All but one of the U.S. diplomatic posts closed this week in a sweeping response to fears of a possible al Qaeda attack will reopen on Sunday, the State Department said.
The Obama administration closed 19 embassies and consulates throughout the Middle East and North Africa, and issued a worldwide travel alert due to the threat apparently linked to communications between leaders of the terror group.
The closures took effect on Sunday.
The embassy in Sanaa Yemen, where al Qaeda in the Arabian Peninsula in based, will remain closed due to continued concerns about a possible attack.
Separately, the State Department withdrew most of its diplomatic personnel from its consulate in Lahore, Pakistan, on Thursday, citing a "separate credible threat" and warned U.S. citizens against travel to Pakistan.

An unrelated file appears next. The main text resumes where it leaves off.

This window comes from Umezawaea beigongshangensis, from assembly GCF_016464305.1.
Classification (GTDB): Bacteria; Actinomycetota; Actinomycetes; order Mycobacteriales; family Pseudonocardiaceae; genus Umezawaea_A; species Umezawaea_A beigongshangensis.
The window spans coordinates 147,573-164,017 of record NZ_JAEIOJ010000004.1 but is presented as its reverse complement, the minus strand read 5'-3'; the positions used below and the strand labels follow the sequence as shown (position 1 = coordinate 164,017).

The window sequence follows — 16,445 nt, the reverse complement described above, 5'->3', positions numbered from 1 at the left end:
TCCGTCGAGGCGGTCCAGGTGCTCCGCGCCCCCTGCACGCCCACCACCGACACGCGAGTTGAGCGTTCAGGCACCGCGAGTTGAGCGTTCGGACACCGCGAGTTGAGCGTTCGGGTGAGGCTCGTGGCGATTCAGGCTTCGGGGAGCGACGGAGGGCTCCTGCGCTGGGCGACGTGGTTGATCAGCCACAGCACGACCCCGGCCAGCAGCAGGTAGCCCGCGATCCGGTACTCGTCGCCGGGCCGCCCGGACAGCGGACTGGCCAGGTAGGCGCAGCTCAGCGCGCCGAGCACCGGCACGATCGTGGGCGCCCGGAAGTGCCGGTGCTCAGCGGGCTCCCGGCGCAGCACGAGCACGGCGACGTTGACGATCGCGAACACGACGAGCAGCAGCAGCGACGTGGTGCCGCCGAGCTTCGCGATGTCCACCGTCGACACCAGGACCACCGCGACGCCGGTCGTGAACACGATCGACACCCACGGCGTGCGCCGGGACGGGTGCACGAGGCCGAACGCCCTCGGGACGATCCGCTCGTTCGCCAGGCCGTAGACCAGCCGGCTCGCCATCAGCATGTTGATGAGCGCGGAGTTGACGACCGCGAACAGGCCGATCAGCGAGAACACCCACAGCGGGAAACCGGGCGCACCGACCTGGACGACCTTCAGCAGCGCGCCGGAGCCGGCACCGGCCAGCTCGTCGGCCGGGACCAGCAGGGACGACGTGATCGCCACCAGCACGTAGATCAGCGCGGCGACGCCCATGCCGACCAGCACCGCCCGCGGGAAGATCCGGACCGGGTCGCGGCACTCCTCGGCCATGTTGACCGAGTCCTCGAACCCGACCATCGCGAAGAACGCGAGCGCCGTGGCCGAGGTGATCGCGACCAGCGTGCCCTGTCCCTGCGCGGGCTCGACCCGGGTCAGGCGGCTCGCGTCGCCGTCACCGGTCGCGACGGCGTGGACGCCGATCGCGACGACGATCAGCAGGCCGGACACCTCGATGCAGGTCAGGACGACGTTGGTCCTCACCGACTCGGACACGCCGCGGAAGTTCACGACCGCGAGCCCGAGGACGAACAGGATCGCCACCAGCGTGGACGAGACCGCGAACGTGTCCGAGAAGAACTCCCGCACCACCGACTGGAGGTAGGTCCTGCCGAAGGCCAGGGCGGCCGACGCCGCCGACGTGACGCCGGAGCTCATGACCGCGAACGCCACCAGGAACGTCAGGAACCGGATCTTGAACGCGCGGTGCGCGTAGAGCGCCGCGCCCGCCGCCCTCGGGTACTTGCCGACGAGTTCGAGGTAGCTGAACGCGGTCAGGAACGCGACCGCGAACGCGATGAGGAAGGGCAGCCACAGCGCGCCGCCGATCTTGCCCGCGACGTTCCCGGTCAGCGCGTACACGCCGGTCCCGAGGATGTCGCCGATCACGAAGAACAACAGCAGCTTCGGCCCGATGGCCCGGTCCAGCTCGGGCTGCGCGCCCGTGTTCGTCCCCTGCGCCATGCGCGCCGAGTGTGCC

Diplomatic personnel were moved to the capital, Islamabad. The Lahore facility also will remain closed.
"We will continue to evaluate the threats to Sanaa and Lahore and make subsequent decisions about the reopening of those facilities based on that information," State Department spokeswoman Jen Psaki said in a statement.
"We will also continue to evaluate information about these and all of our posts and to take appropriate steps to best protect the safety of our personnel, American citizens traveling overseas, and visitors to our facilities," she added.
One U.S. official said there was no link between the broader terror threat and the reason for the action taken in Lahore. However, the official said it doesn't rule out a possible link to al Qaeda.
Most of al Qaeda's core leadership is believed to reside in Pakistan and Lahore known to be home to other extremists sympathetic to the group.
No U.S. diplomatic posts in Pakistan were closed as a result of the wider warning inked to al Qaeda.